Wanting to know what it was like “to be on the inside”, John even tried racing himself on a GSX- R1000 Suzuki at Aberdare Park and on the Irish short circuits.

“How can you give advice if you don’t know what you are talking about?” he said. Although he laughed at the suggestion that his insight into competition helped improve his bedside manner, there was no doubt that it increased the respect and affection in which he was held by the racers.

Working with fellow physicians in the MCUI Medical team also provided John with inspiration.

“I was watching experts at work in the team,” John told me. “I saw them descend on someone who had crashed and was in the active stages of the dying process and they turned that around. That is a very seductive thing and I aspired to be like those people.”

His medical skills were long in their gestation: five years of medical school, a year as a pre- registrar and seven more years of combined training and practice eventually provided him with a double consultancy as an anaesthetist and intensivist in a Co Armagh hospital.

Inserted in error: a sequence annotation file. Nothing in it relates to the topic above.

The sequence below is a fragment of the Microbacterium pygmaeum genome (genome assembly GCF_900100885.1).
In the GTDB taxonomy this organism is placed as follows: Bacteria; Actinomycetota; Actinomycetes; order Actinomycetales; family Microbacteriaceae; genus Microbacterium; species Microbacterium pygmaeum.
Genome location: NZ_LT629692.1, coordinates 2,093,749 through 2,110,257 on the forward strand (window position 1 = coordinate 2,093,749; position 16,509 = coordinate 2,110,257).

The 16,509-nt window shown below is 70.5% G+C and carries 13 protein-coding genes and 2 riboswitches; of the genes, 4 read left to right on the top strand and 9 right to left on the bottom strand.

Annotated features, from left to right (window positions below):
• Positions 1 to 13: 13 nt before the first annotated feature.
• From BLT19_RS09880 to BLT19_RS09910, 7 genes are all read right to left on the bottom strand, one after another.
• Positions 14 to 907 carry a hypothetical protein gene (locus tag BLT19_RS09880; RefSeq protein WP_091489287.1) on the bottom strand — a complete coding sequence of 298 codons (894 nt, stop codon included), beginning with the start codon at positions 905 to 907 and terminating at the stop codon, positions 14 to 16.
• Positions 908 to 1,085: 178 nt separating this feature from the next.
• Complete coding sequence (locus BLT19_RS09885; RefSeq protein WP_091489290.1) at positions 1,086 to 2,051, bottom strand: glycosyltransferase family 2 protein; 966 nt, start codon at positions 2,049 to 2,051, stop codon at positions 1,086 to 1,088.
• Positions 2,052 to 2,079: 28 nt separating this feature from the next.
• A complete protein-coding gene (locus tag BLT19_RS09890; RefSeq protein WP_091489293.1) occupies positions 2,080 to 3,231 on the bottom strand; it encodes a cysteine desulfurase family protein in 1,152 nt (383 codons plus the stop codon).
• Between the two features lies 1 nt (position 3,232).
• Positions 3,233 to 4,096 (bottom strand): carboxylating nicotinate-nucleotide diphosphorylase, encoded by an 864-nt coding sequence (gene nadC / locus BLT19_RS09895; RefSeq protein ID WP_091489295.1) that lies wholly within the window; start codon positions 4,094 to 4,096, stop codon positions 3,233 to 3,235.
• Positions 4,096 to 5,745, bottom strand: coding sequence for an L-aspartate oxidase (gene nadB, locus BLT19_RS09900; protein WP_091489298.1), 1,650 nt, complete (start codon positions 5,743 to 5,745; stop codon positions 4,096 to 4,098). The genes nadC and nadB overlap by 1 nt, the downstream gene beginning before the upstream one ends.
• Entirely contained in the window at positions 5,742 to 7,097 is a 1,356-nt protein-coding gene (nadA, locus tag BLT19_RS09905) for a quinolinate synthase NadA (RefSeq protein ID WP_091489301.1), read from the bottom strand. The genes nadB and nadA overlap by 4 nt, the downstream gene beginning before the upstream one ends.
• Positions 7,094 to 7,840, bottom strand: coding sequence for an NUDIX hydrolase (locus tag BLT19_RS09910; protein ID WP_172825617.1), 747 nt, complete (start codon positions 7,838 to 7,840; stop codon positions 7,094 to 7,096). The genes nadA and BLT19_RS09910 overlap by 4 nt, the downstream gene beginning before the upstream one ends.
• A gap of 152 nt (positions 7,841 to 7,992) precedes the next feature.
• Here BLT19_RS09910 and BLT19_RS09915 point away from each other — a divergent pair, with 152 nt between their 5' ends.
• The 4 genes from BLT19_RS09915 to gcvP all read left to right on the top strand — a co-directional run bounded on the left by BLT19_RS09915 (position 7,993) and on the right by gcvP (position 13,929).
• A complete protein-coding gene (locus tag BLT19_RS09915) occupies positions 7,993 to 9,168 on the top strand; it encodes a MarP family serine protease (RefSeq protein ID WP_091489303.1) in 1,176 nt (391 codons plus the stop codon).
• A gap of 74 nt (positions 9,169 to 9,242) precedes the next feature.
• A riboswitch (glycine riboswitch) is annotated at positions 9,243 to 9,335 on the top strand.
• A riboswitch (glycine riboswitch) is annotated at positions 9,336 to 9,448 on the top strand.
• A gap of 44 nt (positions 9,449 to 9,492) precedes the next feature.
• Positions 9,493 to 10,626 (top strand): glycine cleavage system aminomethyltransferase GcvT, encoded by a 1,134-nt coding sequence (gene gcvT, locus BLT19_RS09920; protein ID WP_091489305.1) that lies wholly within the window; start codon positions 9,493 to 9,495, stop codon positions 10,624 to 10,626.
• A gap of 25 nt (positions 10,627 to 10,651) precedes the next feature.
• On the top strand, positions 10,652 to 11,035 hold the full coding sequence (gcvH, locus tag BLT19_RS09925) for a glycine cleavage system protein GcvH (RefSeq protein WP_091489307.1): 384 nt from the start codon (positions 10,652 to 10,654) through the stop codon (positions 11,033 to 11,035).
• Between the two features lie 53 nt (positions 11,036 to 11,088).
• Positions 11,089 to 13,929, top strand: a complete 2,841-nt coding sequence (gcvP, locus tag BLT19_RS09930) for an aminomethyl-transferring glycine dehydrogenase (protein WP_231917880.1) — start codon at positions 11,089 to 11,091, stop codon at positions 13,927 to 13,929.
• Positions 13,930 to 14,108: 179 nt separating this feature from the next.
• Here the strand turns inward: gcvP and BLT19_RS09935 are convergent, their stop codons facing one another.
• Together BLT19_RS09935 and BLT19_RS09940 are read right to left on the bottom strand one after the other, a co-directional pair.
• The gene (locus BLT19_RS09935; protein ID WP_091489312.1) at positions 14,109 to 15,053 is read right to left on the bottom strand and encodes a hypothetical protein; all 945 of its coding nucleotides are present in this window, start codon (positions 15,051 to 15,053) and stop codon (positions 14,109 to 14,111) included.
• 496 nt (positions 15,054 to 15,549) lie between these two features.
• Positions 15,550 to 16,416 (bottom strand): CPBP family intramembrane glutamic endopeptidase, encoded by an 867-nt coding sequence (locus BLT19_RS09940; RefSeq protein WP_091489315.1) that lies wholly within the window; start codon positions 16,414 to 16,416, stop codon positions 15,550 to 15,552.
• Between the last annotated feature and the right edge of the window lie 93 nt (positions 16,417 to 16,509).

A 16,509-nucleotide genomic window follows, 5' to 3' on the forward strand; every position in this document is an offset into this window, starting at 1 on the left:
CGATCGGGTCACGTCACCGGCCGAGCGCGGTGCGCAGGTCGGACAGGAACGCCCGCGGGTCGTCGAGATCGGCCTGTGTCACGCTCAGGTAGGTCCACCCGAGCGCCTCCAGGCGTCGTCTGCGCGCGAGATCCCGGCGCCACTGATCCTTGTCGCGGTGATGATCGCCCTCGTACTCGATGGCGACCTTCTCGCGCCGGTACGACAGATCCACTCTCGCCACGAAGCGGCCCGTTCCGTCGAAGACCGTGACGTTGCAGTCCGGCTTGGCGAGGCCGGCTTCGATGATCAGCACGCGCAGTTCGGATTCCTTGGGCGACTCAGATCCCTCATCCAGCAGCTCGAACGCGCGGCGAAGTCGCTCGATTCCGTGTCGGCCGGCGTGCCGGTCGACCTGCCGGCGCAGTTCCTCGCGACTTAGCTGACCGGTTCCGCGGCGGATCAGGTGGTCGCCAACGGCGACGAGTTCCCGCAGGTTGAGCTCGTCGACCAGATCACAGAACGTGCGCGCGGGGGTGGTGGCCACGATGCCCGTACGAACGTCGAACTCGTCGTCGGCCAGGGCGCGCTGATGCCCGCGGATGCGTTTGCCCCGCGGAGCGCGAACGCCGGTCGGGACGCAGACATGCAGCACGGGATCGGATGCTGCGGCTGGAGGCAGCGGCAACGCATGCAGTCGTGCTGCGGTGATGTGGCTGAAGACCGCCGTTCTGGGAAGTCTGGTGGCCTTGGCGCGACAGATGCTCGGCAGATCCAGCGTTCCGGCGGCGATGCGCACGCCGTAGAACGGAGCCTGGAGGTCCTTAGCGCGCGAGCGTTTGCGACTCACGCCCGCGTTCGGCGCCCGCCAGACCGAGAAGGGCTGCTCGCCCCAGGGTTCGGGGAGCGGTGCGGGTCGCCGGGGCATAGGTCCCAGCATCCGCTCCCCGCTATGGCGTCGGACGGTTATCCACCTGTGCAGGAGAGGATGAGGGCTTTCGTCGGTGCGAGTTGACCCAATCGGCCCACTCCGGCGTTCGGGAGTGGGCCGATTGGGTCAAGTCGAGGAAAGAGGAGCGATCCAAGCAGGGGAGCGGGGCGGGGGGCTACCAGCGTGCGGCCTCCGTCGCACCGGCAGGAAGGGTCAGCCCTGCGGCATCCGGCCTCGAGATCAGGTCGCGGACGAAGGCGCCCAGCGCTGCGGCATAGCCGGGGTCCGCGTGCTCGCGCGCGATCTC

As is often the case among people who work in extreme circumstances, Dr John had a wit that was Saharan in its aridity, with a propensity for black humour to match.

“I’m a bit of a jack of all trades in the medical world,” was how he described his doctor’s skillset. “It means that I can fix stuff as well as knock people out – and of course these skills are very transferable to dealing with crashes.”

Although John was to eventually become the leading light in the MCUI Medical team, he never sought to lay claim to any of the team’s numerous “saves”. Self-effacing and quietly spoken, he prefered to use “we” rather than “I” in his conversation, emphasising the importance of the squad’s tightly co-ordinated approach. And although highly respected by fellow professionals and the racing community alike, John shied away in life from the type of exposure that has surrounded him following his death. He preferred the company of close friends, socialising with some of the paddock’s lesser known names.